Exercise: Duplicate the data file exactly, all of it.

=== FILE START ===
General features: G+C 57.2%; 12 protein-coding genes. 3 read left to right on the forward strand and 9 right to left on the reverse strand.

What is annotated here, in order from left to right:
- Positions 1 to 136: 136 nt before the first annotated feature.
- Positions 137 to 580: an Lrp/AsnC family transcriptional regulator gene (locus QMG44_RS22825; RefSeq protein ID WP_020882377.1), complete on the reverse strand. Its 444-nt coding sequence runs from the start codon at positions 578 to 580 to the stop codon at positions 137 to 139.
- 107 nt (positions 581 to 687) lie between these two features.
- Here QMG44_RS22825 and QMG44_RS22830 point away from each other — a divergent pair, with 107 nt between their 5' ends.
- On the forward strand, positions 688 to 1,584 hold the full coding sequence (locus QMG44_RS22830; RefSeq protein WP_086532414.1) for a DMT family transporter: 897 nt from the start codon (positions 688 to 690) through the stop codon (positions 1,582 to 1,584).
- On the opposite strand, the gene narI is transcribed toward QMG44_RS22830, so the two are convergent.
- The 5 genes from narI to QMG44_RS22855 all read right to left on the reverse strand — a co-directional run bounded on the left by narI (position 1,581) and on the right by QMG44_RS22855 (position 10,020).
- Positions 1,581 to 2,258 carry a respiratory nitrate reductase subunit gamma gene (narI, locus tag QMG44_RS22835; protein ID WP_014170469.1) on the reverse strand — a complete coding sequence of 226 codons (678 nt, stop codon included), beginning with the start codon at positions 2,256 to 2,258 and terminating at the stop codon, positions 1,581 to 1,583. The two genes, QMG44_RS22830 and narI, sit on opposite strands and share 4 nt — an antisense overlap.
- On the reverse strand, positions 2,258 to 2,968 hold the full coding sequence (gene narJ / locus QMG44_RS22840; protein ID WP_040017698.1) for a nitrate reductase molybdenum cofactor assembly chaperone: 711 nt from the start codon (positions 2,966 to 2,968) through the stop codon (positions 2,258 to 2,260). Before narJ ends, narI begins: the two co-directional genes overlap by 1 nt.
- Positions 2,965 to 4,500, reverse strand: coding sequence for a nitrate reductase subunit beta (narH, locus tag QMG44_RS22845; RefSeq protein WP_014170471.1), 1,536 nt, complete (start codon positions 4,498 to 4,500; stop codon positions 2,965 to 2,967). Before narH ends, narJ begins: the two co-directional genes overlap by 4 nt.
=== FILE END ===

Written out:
General features: G+C 57.2%; 12 protein-coding genes. 3 read left to right on the forward strand and 9 right to left on the reverse strand.

What is annotated here, in order from left to right:
- Positions 1 to 136: 136 nt before the first annotated feature.
- Positions 137 to 580: an Lrp/AsnC family transcriptional regulator gene (locus QMG44_RS22825; RefSeq protein ID WP_020882377.1), complete on the reverse strand. Its 444-nt coding sequence runs from the start codon at positions 578 to 580 to the stop codon at positions 137 to 139.
- 107 nt (positions 581 to 687) lie between these two features.
- Here QMG44_RS22825 and QMG44_RS22830 point away from each other — a divergent pair, with 107 nt between their 5' ends.
- On the forward strand, positions 688 to 1,584 hold the full coding sequence (locus QMG44_RS22830; RefSeq protein WP_086532414.1) for a DMT family transporter: 897 nt from the start codon (positions 688 to 690) through the stop codon (positions 1,582 to 1,584).
- On the opposite strand, the gene narI is transcribed toward QMG44_RS22830, so the two are convergent.
- The 5 genes from narI to QMG44_RS22855 all read right to left on the reverse strand — a co-directional run bounded on the left by narI (position 1,581) and on the right by QMG44_RS22855 (position 10,020).
- Positions 1,581 to 2,258 carry a respiratory nitrate reductase subunit gamma gene (narI, locus tag QMG44_RS22835; protein ID WP_014170469.1) on the reverse strand — a complete coding sequence of 226 codons (678 nt, stop codon included), beginning with the start codon at positions 2,256 to 2,258 and terminating at the stop codon, positions 1,581 to 1,583. The two genes, QMG44_RS22830 and narI, sit on opposite strands and share 4 nt — an antisense overlap.
- On the reverse strand, positions 2,258 to 2,968 hold the full coding sequence (gene narJ / locus QMG44_RS22840; protein ID WP_040017698.1) for a nitrate reductase molybdenum cofactor assembly chaperone: 711 nt from the start codon (positions 2,966 to 2,968) through the stop codon (positions 2,258 to 2,260). Before narJ ends, narI begins: the two co-directional genes overlap by 1 nt.
- Positions 2,965 to 4,500, reverse strand: coding sequence for a nitrate reductase subunit beta (narH, locus tag QMG44_RS22845; RefSeq protein WP_014170471.1), 1,536 nt, complete (start codon positions 4,498 to 4,500; stop codon positions 2,965 to 2,967). Before narH ends, narJ begins: the two co-directional genes overlap by 4 nt.